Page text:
Want to ensure your e-learning project is a success? One of the most effective tricks is a simple one: start by defining your end goal and what you’ll need to get there.
Outlining your requirements in these five areas early on ensures you’ll have the tools, resources, and partners to successfully create and launch your course.
When you have the right tools for the job, everything runs more smoothly. And that’s especially true with e-learning projects.
As you consider your options for course authoring software, think about which app is the best fit for the people creating the course. Are they expert e-learning developers who’ll want to customize everything, down to the last pixel? Or are they subject matter experts who just want to focus on the content? If you’d like some tips on selecting the right authoring tool, check out this article: Top 9 Considerations for Choosing the Right E-Learning Authoring App.
Next, consider what additional software you’ll need to create your finished course. Will you need dedicated tools for creating and editing graphics, audio, or video? Would project management software or team collaboration tools help you stay on top of deadlines?
Finally, think about how you’ll host your course and share it with others. Does your company already have a Learning Management System (LMS) to track learners’ progress and results? If not, look into hosting options that fit your needs.
The best software in the world will still stumble if the computer you’re running it on can’t support it. Make sure to check the technical requirements of any app you’re considering. If your computer doesn’t meet them, either upgrade your machine or consider other software options, like a web-based authoring app.
It’s not uncommon to find the media you need in your e-learning authoring app’s content library or company media collections. But if you need to create images, videos, or audio yourself, then list the hardware you’ll need for that too. Consider if the devices you already own—like your smartphone or computer—can cover everything or if you’ll need more specialized tools, like a microphone for recording crisp voiceover or a high-quality camera and lights for shooting video.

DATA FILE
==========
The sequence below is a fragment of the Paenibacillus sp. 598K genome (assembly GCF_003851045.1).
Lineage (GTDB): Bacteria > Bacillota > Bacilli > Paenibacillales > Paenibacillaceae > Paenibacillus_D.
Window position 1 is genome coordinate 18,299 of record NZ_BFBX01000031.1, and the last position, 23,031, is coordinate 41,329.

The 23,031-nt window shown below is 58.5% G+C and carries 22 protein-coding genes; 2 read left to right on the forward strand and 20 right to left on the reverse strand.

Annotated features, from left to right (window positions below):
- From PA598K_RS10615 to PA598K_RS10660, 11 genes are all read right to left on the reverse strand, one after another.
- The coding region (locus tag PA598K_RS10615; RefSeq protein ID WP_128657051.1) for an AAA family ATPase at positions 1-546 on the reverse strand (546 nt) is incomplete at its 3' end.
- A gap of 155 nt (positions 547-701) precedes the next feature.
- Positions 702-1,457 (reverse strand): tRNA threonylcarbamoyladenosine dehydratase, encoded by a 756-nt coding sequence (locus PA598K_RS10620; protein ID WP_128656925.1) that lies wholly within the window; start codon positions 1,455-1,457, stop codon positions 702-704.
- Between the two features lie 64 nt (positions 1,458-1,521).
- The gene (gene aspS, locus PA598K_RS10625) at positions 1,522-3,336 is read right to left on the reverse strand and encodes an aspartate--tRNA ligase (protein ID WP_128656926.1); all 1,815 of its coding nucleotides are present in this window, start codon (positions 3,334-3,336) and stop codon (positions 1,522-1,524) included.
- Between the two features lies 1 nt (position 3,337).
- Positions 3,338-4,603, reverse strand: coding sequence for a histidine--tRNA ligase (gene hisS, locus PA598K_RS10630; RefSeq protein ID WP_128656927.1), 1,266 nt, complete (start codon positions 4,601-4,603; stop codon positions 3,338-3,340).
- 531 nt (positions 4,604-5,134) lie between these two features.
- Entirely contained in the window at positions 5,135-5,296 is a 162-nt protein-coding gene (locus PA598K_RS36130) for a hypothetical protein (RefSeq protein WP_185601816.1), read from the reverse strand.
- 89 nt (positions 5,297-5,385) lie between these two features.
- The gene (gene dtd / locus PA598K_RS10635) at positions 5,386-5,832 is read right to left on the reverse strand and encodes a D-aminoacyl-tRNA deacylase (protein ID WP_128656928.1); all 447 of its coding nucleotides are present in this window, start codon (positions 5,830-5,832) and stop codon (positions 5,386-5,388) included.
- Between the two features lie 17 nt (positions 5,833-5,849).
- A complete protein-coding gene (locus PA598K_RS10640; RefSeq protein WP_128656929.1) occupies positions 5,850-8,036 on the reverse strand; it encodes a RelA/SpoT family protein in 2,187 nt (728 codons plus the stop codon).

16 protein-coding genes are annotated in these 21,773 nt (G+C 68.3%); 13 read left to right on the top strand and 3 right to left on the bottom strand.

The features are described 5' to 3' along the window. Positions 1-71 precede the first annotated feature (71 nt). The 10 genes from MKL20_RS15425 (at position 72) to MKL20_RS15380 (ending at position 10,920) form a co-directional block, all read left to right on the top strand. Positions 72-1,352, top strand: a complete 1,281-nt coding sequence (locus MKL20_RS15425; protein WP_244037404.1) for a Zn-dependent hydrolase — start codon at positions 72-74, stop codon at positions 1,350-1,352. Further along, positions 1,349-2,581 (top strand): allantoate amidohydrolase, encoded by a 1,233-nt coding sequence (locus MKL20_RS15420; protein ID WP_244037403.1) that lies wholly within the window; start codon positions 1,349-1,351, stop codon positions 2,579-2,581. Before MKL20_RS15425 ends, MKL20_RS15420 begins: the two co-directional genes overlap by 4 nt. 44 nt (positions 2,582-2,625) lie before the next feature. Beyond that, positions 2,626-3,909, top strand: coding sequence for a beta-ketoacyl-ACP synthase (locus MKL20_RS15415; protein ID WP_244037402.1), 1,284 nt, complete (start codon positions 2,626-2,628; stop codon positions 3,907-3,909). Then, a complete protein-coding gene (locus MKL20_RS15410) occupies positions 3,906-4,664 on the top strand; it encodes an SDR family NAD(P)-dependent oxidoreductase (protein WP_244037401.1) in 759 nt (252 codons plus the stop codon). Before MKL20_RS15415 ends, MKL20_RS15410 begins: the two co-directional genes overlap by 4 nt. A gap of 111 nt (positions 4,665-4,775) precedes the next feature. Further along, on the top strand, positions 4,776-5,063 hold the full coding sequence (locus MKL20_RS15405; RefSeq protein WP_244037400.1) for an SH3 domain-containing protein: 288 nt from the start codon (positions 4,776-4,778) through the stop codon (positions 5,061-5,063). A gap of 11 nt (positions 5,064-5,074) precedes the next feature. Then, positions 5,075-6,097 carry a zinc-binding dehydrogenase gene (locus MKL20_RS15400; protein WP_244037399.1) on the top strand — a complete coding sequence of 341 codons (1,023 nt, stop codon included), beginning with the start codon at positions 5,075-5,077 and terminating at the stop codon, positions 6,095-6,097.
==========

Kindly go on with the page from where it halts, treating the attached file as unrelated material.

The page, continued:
3. Subject Matter Experts
Subject matter experts (SMEs) are common partners in e-learning projects. At the beginning of your project, they can give you critical information about course topics and the audience. And later on, they can review your content to make sure it’s correct and effective. Think about where you might need help from SMEs and who could be a good fit. Then consider what points of the project you’ll need to connect with them.
Whether you reach out to SMEs yourself or they’re assigned to your project, remember, this work is often added on top of their regular duties. To use their time most effectively, be clear about what you’ll need from them and when. Ask how you can make their tasks easier, and plan to fit your requests around their other work commitments. For more tips, check out this article: Make Working with SMEs a Breeze with These 3 Downloads.
4. Other Team Members
A successful project is often the result of smart collaboration.
Think about people you’ll need to connect with in addition to the SME and when you’ll need their input. At a larger company, these partners could include graphic designers (to create icons or custom graphics), people in marketing (to get photos, logos, and other assets), people in IT (to get your course online and out to your audience), and your learners (to test the final product and give you feedback). And even at a smaller organization, there are likely others that can help your project along the way.
5. Multimedia Assets
While you’re unlikely to know every asset your project requires right now, chances are you can outline your general needs. Create a rough list of the types of multimedia elements you expect to need (audio, video, imagery), where you might get these files, and whether they’ll require a budget or development resources. And if these assets don’t already exist, think about how long they’ll take to make and who can create them.
Once you’ve put together your project requirements, share them with your manager or project stakeholders and get them on board with your plan.
While you might need to tweak this list along the way, you’ll make the overall process easier and faster by considering these five areas from the beginning.
Want to know more about what you can do at the start of your project to help it succeed? Check out these useful resources:
- How to Plan E-Learning Courses Like a Pro
- Basic Project Management Plan in Word
- Needs Analysis Questions
- 4 E-Learning Project Management Mistakes and How to Fix Them
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